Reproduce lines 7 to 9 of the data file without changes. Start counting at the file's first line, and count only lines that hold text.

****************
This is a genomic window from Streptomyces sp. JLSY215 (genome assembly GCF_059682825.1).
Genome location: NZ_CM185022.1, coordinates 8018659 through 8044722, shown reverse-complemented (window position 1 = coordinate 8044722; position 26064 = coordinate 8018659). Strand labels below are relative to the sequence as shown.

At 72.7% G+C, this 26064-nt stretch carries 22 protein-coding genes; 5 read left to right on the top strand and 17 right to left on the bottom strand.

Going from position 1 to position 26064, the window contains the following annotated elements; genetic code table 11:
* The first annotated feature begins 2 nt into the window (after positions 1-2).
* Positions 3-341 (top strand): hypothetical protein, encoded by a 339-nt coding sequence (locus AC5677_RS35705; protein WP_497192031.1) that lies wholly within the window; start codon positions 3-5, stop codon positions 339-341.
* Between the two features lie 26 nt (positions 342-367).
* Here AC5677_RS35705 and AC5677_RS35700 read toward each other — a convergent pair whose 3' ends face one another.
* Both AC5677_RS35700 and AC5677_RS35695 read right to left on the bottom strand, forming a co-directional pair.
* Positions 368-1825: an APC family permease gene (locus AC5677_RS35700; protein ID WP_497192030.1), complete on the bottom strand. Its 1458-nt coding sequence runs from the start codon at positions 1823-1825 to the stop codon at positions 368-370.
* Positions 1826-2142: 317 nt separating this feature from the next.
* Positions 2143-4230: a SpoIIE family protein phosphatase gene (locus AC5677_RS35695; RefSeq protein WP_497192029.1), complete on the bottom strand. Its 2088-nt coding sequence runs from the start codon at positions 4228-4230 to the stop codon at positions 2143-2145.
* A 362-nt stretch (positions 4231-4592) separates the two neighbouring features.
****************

* Between the two features lie 26 nt (positions 342-367).
* Here AC5677_RS35705 and AC5677_RS35700 read toward each other — a convergent pair whose 3' ends face one another.
* Both AC5677_RS35700 and AC5677_RS35695 read right to left on the bottom strand, forming a co-directional pair.